Furthest Right


While the Left bloviates onward about “climate change,” those of us with more experience did something simpler: we observed. We watched the changes over time. We looked for cause and effect in the microcosm, knowing that it would amplify in the macrocosm. And we came to different conclusions.

Mainstream science — people paid to research and for the popularity of the “studies” they produce — has convinced itself that there is too much carbon dioxide and methane in the atmosphere, and that this is altering our climate. Maybe this is somewhat true, but it also hits on the two prongs of the fork of bad logic: its results are not consistent, and better explanations exist.

Watching this city grow and swallow up suburbs and towns, the dominant change visible was replacement of forest and grass with concrete. A new subdivision goes up, and houses and driveways cover half of the ground. Then they install a convenience store and gas station, adding more concrete for parking. Then come the boutiques and coffee shops, liquor stores and hairdressers, fast food and big box stores. Each is surrounded by a wide skirt of concrete.

At that point, people start to fear the wilderness. To them, it means only wild critters that come in through the basement or garage. The safe territory is divided up by roads, covered mostly in concrete, and the remaining “nature” are curated plantings or denatured fragments of forest, with all the undergrowth and ground detritus cleared aside so snakes, rodents and bugs do not proliferate there.

Then, they get rid of the unsightly plants and replace them with ornamental ones. They remove the natural features that animals need, like small creeks and hills, and make the landscape friendly for human eyes with small sloping hills and flat areas for grass. Then they irrigate so that the grass does not die when rain stays away for more than a day or two.

This results in an environment that is mostly concrete, lacking multi-layered forest ecosystems, and where the plants are not the efficient local species that thrive; in fact, what is desired are plants that barely hang on, so they do not need frequent pruning or cleanup. The concrete reflects heat, the asphalt retains it and then emits it at night, and the result is that it is always warmer and stays warm all night long.

Rising heat from the roads and parking lots drives away the small breezes that could gently chip away at the mass of hot air hovering above the human settlement. It seems to deter the smaller rain clouds as well, so the almost daily small rains do not appear. Those both wet the ground and provide water that then evaporates, carrying heat higher above in the atmosphere.

Add to that the smoke — particulates from exhaust and dirt — that hovers in the air, the toxic and mutagenic chemicals emitted by internal combustion and industry, and the gasses emitted by human building materials, and suddenly there is an impenetrable layer of heated insulation hugging the earth.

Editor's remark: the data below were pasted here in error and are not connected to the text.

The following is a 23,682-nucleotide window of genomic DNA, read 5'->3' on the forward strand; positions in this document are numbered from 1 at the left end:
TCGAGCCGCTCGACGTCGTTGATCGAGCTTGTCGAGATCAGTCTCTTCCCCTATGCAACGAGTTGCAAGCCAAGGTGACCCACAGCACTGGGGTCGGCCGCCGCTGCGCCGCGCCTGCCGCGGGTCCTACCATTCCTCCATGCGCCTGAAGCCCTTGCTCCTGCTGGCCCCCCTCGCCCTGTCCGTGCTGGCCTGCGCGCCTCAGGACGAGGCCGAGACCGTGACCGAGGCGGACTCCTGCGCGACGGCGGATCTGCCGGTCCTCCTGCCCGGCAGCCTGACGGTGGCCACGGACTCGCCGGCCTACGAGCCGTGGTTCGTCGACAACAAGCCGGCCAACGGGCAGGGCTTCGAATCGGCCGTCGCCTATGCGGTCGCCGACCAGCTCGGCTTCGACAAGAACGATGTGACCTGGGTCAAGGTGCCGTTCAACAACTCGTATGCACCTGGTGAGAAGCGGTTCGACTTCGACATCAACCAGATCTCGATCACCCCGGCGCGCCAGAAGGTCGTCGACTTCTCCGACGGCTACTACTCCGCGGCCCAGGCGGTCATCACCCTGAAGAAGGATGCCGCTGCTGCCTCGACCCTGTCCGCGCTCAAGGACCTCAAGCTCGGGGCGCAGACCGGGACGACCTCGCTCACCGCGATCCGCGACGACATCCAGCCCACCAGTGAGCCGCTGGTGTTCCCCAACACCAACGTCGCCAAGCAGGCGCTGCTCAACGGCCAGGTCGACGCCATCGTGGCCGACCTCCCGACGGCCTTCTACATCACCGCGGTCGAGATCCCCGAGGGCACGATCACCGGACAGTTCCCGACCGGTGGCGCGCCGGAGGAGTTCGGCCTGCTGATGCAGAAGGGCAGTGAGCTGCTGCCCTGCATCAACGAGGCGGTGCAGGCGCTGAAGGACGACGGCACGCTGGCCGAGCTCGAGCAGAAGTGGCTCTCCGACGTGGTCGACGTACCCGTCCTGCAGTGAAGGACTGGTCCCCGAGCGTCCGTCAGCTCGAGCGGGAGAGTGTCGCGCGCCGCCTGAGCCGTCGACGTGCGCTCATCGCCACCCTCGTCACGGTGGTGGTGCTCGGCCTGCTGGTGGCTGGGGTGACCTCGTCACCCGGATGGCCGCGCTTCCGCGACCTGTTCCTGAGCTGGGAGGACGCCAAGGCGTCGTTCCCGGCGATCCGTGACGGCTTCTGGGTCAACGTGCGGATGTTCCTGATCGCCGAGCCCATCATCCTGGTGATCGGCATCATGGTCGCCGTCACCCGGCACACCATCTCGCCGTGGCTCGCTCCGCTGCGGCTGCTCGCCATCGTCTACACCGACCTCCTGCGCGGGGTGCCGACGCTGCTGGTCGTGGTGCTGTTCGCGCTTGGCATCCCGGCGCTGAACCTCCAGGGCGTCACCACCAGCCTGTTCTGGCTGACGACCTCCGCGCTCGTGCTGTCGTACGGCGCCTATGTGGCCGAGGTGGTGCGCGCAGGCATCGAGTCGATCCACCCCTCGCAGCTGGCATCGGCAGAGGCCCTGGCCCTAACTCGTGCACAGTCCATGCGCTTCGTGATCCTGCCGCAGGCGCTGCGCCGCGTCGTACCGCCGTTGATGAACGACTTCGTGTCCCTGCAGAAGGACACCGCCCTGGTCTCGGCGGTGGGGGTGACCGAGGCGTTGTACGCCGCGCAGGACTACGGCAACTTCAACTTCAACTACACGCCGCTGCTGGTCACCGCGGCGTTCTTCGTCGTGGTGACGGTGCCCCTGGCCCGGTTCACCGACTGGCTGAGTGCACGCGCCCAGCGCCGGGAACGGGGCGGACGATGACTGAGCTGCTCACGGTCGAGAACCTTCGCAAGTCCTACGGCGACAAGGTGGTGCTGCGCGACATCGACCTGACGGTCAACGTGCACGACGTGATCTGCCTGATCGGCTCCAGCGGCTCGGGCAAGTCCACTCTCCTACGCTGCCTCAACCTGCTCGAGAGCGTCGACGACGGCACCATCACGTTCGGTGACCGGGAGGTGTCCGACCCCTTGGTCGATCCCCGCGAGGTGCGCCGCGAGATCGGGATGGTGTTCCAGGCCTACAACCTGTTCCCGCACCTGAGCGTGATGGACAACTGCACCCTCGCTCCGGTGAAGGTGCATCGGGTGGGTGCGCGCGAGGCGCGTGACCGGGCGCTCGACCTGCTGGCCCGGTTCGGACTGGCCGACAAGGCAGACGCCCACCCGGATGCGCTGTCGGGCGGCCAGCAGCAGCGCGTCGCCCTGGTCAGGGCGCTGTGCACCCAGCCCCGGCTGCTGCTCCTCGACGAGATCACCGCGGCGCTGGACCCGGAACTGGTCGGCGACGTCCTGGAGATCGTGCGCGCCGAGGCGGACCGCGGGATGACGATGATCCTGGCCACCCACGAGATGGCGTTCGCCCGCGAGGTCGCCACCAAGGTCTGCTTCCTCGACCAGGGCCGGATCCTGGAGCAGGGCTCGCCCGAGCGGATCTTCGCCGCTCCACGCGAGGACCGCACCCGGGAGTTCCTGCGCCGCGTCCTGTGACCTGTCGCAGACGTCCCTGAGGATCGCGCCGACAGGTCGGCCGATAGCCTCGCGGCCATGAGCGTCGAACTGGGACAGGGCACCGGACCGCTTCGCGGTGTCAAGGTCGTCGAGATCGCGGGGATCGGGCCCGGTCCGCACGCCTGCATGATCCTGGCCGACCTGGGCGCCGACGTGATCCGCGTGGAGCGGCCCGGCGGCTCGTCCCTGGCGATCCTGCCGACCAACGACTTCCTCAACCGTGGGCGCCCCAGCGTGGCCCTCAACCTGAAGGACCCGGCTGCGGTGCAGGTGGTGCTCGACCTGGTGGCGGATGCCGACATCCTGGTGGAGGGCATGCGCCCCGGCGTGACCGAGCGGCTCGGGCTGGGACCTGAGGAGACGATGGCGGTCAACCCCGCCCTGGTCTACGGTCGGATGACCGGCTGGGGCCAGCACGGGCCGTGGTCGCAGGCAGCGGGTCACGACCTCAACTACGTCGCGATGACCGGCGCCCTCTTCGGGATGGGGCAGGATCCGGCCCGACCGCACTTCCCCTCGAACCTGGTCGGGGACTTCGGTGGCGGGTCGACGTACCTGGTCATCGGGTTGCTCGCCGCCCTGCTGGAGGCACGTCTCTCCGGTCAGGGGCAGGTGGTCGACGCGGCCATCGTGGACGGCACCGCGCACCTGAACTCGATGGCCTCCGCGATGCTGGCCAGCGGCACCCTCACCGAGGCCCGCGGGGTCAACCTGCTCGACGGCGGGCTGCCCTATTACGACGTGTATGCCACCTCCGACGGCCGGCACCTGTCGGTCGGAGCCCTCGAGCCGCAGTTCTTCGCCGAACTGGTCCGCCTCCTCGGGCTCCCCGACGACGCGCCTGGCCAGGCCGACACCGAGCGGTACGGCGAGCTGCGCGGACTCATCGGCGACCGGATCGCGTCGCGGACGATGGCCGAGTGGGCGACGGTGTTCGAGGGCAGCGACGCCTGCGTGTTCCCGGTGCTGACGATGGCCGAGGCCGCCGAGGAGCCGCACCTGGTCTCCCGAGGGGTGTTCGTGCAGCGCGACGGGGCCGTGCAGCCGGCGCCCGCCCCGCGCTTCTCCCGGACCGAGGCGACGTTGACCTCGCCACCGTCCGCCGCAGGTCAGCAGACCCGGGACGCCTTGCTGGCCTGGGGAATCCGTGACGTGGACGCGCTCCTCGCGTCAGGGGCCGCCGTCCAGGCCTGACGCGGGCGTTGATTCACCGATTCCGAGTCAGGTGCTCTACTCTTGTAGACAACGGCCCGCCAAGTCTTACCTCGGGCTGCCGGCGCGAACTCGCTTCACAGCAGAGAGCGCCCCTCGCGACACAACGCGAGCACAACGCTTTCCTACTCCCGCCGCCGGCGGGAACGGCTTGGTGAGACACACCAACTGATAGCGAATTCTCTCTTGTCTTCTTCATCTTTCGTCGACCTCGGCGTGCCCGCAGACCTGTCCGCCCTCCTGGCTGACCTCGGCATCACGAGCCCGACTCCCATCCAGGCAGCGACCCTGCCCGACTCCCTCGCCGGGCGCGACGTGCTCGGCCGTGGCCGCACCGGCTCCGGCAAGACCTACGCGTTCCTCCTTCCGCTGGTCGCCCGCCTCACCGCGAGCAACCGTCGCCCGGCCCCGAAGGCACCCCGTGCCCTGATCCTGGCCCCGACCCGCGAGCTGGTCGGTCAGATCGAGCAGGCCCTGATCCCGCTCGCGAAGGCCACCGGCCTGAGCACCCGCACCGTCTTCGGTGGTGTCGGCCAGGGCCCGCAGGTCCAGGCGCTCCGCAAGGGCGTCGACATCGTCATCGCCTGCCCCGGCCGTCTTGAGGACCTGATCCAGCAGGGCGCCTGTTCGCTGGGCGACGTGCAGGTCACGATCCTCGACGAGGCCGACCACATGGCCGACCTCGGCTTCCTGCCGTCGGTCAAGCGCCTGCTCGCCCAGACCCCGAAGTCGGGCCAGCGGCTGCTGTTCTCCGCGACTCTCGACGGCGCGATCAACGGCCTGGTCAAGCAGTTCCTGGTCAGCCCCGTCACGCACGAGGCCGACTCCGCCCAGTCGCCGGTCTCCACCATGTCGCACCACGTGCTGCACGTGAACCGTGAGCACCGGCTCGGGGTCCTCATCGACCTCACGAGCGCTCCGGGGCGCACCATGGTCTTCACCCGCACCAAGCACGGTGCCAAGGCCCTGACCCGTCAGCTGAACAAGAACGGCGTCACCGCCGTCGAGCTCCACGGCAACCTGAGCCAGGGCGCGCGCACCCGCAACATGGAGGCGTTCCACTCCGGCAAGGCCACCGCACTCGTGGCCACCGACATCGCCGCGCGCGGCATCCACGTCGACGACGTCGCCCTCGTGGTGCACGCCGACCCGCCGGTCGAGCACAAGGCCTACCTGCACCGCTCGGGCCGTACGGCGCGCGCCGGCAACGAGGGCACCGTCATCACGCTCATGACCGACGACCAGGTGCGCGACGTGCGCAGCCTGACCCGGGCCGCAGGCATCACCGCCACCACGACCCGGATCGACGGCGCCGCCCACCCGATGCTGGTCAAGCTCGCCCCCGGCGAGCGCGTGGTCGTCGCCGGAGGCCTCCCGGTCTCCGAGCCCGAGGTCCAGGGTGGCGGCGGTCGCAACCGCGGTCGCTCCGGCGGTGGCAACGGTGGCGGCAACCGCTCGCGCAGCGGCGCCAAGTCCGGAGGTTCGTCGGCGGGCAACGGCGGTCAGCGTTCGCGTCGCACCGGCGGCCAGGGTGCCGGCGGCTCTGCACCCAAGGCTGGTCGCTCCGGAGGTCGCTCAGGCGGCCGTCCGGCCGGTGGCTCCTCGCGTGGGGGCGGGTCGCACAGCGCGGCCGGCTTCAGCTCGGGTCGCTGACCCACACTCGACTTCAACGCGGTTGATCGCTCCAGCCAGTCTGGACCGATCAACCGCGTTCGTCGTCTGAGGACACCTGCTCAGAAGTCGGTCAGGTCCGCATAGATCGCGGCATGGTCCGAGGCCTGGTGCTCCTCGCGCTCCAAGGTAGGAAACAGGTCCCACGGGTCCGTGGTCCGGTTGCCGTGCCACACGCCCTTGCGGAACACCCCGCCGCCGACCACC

These are local effects. However, when that locality is magnified many times, the effect takes on what seems like a global effect. It displaces natural air streams, making some areas hotter and some much colder as warm air moves away. It interrupts the natural process of the earth taking on heat and then letting it out at night, which in turn creates greater air flow. Wherever humanity goes, they bring the same practice of concreting, and so the climate is displaced.

In addition, something strange happens with the water supply. Where previously rain soaked into the ground and then evaporated, creating warm currents that engendered breezes and whipped that moisture up into the clouds, now it bounces off the concrete and pools. Storm sewers get some of it, but a huge amount simply goes under the concrete, creating underground erosion that later manifests as subsidence sinkholes:

We also induce sinkholes when we start putting up parking lots and buildings and changing what we call the hydrologic regime. Instead of the water naturally soaking into the ground, it’s now running off and being concentrated—being put into the ground at one point.

This in turn has a negative effect on trees. The earth that they need around their roots is depleted and its life-giving nutrients washed away. Fewer of them thrive, providing less of the shade and strength to the soil that they normally do. Trees also drop small amounts of excess water, cooling the air around them. That lessens also.

Climate change is a narrative. It is a comforting variation on the usual environmentalist idea, which is that we just need to make our gadgets more efficient. What it misses is that no matter how efficient the gadgets are, with too many humans, the climate will change because of how we change the land when we use it. Even developing societies alter it with fields, slash and burn agriculture, houses, roads and harvesting wood. When there are few humans, the impact is light, but when there are too many in any given area, the natural systems that avoid overheating are neutralized.

Conservatives are those who conserve the best of humanity. This requires that they also conserve nature, since humans and nature exist in a symbiotic relationship. When this is out of balance, horrors occur, and fallacies like “climate change” only obscure what we must do: decentralize and reduce our footprint by reducing our numbers.

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